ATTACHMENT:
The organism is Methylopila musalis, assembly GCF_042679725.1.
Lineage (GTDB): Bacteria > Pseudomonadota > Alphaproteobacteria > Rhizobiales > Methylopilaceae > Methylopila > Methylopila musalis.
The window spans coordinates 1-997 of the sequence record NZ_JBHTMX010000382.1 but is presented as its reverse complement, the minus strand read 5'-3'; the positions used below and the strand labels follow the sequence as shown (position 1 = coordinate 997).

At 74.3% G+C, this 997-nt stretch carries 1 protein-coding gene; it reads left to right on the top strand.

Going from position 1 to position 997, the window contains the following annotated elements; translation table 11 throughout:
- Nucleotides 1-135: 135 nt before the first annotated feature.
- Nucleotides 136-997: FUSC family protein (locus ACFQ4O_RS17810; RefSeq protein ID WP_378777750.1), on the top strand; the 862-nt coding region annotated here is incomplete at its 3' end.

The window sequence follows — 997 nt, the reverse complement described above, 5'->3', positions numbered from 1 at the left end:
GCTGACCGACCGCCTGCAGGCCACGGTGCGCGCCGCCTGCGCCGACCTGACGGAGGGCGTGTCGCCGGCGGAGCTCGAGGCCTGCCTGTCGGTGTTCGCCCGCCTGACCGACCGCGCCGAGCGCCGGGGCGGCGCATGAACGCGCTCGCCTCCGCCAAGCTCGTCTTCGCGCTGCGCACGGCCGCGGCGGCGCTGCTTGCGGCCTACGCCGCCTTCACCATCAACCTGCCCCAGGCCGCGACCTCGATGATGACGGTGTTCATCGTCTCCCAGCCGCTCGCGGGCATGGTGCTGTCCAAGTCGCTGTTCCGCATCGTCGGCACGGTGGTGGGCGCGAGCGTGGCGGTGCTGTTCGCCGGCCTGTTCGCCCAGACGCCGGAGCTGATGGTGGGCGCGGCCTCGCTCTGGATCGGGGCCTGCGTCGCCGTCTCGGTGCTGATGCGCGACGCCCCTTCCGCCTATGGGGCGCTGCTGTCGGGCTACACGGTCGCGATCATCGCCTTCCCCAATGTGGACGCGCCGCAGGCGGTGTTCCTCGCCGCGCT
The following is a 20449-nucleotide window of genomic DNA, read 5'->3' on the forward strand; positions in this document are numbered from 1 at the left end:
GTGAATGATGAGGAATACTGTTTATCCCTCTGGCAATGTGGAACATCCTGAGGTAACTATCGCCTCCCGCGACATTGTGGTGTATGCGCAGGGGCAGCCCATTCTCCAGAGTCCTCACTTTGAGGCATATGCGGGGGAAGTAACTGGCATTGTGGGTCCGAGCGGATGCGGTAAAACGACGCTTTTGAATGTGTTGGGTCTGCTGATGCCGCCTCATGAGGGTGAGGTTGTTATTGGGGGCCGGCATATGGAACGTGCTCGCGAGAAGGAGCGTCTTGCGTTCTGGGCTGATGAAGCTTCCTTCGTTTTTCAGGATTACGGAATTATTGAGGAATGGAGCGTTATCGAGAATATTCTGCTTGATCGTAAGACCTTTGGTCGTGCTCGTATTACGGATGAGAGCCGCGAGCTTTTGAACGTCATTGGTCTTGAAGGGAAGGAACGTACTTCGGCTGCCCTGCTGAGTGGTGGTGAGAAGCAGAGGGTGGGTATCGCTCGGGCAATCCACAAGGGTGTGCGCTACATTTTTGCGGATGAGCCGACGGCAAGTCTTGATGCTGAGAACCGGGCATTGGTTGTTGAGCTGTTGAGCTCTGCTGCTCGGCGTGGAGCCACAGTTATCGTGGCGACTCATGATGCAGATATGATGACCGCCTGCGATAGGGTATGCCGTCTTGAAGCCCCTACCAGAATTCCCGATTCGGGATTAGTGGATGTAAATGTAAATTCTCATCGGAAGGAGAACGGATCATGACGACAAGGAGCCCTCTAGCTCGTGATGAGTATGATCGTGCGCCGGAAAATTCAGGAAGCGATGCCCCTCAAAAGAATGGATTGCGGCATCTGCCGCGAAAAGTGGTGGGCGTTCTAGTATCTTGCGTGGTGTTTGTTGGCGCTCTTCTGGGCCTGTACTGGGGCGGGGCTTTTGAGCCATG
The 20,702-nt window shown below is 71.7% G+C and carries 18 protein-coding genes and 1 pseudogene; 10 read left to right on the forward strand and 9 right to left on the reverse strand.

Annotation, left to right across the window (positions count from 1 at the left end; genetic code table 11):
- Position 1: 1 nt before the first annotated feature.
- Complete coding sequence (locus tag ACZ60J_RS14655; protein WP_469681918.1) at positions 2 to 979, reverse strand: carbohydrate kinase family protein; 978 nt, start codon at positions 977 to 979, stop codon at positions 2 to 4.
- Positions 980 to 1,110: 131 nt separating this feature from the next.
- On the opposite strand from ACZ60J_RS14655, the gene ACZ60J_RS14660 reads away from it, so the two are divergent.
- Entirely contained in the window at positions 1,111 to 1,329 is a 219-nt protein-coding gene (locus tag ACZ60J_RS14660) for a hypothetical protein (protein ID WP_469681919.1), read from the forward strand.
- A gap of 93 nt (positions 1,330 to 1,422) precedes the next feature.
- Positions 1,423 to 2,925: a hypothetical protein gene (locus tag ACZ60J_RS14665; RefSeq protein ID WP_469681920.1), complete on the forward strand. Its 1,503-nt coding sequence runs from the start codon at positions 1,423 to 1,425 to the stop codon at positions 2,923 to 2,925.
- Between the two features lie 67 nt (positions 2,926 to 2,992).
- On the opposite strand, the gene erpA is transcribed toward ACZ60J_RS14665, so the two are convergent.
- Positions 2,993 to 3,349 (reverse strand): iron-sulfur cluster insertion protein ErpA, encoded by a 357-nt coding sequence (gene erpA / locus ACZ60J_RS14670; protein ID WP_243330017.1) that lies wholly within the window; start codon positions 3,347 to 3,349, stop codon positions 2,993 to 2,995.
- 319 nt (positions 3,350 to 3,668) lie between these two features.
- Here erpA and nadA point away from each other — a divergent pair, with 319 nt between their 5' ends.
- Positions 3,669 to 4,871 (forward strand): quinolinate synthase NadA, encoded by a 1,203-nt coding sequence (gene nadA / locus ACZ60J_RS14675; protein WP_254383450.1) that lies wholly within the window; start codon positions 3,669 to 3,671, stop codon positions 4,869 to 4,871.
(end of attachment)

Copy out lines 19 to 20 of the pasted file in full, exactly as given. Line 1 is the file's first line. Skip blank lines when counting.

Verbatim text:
- A gap of 93 nt (positions 1,330 to 1,422) precedes the next feature.
- Positions 1,423 to 2,925: a hypothetical protein gene (locus tag ACZ60J_RS14665; RefSeq protein ID WP_469681920.1), complete on the forward strand. Its 1,503-nt coding sequence runs from the start codon at positions 1,423 to 1,425 to the stop codon at positions 2,923 to 2,925.